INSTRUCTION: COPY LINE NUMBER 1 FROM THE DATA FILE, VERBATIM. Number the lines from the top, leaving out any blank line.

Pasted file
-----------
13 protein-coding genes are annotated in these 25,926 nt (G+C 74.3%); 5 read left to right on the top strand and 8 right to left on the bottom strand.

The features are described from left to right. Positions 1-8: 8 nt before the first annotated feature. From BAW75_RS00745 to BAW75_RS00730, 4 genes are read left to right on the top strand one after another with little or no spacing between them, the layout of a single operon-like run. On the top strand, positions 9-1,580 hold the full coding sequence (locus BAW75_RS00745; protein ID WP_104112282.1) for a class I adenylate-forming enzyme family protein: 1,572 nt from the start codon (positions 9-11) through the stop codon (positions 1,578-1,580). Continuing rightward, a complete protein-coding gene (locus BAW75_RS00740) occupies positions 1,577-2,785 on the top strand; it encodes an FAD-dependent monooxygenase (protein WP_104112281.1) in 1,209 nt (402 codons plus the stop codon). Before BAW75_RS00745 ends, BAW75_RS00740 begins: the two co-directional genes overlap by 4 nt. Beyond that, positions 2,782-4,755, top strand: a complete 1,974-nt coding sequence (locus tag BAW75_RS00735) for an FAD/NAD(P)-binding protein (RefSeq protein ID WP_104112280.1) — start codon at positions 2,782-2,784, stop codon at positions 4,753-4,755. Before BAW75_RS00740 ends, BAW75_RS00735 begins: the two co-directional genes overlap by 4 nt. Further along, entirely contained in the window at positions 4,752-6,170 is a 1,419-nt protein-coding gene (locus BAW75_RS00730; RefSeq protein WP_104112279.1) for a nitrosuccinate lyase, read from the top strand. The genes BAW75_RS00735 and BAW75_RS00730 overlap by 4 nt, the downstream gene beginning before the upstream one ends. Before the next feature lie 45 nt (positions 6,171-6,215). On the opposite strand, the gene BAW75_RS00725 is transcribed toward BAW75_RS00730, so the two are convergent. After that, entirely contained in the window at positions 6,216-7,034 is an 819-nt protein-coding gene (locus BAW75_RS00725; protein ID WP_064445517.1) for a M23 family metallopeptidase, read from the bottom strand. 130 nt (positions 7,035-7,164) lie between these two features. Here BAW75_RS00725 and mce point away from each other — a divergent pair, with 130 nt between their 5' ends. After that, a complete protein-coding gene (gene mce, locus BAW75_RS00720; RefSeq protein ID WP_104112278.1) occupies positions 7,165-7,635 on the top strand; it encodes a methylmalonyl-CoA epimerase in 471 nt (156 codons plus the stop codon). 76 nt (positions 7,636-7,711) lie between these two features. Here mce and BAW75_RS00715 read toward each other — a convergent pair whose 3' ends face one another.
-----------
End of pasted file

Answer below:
13 protein-coding genes are annotated in these 25,926 nt (G+C 74.3%); 5 read left to right on the top strand and 8 right to left on the bottom strand.